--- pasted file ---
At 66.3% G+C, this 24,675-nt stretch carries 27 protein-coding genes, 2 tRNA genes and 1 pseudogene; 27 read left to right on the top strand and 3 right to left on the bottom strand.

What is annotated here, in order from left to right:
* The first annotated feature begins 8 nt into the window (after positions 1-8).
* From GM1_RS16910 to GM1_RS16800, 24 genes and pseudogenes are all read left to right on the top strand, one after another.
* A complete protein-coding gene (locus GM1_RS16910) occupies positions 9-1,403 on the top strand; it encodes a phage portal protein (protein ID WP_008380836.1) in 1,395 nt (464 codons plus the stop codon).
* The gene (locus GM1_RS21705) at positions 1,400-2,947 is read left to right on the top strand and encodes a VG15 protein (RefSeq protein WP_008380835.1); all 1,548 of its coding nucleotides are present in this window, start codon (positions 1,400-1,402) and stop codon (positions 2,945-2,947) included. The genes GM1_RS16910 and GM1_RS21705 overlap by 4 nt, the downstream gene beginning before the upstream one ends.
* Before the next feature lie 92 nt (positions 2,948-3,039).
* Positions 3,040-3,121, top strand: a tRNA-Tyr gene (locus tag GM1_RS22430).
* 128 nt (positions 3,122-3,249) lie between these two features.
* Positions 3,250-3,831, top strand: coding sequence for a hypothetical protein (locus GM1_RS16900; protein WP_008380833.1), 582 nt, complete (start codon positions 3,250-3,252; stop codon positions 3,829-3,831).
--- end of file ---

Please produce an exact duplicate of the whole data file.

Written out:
At 66.3% G+C, this 24,675-nt stretch carries 27 protein-coding genes, 2 tRNA genes and 1 pseudogene; 27 read left to right on the top strand and 3 right to left on the bottom strand.

What is annotated here, in order from left to right:
* The first annotated feature begins 8 nt into the window (after positions 1-8).
* From GM1_RS16910 to GM1_RS16800, 24 genes and pseudogenes are all read left to right on the top strand, one after another.
* A complete protein-coding gene (locus GM1_RS16910) occupies positions 9-1,403 on the top strand; it encodes a phage portal protein (protein ID WP_008380836.1) in 1,395 nt (464 codons plus the stop codon).
* The gene (locus GM1_RS21705) at positions 1,400-2,947 is read left to right on the top strand and encodes a VG15 protein (RefSeq protein WP_008380835.1); all 1,548 of its coding nucleotides are present in this window, start codon (positions 1,400-1,402) and stop codon (positions 2,945-2,947) included. The genes GM1_RS16910 and GM1_RS21705 overlap by 4 nt, the downstream gene beginning before the upstream one ends.
* Before the next feature lie 92 nt (positions 2,948-3,039).
* Positions 3,040-3,121, top strand: a tRNA-Tyr gene (locus tag GM1_RS22430).
* 128 nt (positions 3,122-3,249) lie between these two features.
* Positions 3,250-3,831, top strand: coding sequence for a hypothetical protein (locus GM1_RS16900; protein WP_008380833.1), 582 nt, complete (start codon positions 3,250-3,252; stop codon positions 3,829-3,831).